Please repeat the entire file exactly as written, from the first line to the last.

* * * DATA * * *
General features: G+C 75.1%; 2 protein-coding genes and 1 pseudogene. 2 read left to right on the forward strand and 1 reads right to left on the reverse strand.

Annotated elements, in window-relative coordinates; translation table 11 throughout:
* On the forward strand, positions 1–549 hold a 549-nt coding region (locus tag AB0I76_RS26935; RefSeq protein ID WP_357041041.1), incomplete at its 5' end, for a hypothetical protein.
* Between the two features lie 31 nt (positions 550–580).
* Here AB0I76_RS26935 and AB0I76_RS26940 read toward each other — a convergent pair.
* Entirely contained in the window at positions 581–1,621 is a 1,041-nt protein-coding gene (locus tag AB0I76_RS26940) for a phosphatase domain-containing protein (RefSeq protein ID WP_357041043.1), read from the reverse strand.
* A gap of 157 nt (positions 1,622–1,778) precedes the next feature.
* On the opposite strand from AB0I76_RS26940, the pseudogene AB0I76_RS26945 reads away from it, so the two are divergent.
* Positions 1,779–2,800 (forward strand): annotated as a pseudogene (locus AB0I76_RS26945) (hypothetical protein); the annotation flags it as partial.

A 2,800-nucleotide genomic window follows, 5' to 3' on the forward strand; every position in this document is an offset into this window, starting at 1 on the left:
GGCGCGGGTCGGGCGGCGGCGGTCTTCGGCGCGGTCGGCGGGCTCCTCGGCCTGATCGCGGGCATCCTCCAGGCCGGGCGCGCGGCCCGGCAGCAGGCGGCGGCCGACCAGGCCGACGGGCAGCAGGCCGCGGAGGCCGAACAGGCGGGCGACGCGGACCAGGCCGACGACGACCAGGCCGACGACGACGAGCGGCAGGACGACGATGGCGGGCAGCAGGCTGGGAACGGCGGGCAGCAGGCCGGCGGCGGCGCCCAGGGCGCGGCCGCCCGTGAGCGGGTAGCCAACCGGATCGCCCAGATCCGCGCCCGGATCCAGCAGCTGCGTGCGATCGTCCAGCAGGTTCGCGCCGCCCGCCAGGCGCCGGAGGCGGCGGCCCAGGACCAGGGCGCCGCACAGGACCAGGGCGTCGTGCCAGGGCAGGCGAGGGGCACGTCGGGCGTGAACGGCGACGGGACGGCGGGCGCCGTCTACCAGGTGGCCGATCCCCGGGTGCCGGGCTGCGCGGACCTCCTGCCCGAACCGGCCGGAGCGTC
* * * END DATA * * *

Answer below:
General features: G+C 75.1%; 2 protein-coding genes and 1 pseudogene. 2 read left to right on the forward strand and 1 reads right to left on the reverse strand.

Annotated elements, in window-relative coordinates; translation table 11 throughout:
* On the forward strand, positions 1–549 hold a 549-nt coding region (locus tag AB0I76_RS26935; RefSeq protein ID WP_357041041.1), incomplete at its 5' end, for a hypothetical protein.
* Between the two features lie 31 nt (positions 550–580).
* Here AB0I76_RS26935 and AB0I76_RS26940 read toward each other — a convergent pair.
* Entirely contained in the window at positions 581–1,621 is a 1,041-nt protein-coding gene (locus tag AB0I76_RS26940) for a phosphatase domain-containing protein (RefSeq protein ID WP_357041043.1), read from the reverse strand.
* A gap of 157 nt (positions 1,622–1,778) precedes the next feature.
* On the opposite strand from AB0I76_RS26940, the pseudogene AB0I76_RS26945 reads away from it, so the two are divergent.
* Positions 1,779–2,800 (forward strand): annotated as a pseudogene (locus AB0I76_RS26945) (hypothetical protein); the annotation flags it as partial.

A 2,800-nucleotide genomic window follows, 5' to 3' on the forward strand; every position in this document is an offset into this window, starting at 1 on the left:
GGCGCGGGTCGGGCGGCGGCGGTCTTCGGCGCGGTCGGCGGGCTCCTCGGCCTGATCGCGGGCATCCTCCAGGCCGGGCGCGCGGCCCGGCAGCAGGCGGCGGCCGACCAGGCCGACGGGCAGCAGGCCGCGGAGGCCGAACAGGCGGGCGACGCGGACCAGGCCGACGACGACCAGGCCGACGACGACGAGCGGCAGGACGACGATGGCGGGCAGCAGGCTGGGAACGGCGGGCAGCAGGCCGGCGGCGGCGCCCAGGGCGCGGCCGCCCGTGAGCGGGTAGCCAACCGGATCGCCCAGATCCGCGCCCGGATCCAGCAGCTGCGTGCGATCGTCCAGCAGGTTCGCGCCGCCCGCCAGGCGCCGGAGGCGGCGGCCCAGGACCAGGGCGCCGCACAGGACCAGGGCGTCGTGCCAGGGCAGGCGAGGGGCACGTCGGGCGTGAACGGCGACGGGACGGCGGGCGCCGTCTACCAGGTGGCCGATCCCCGGGTGCCGGGCTGCGCGGACCTCCTGCCCGAACCGGCCGGAGCGTC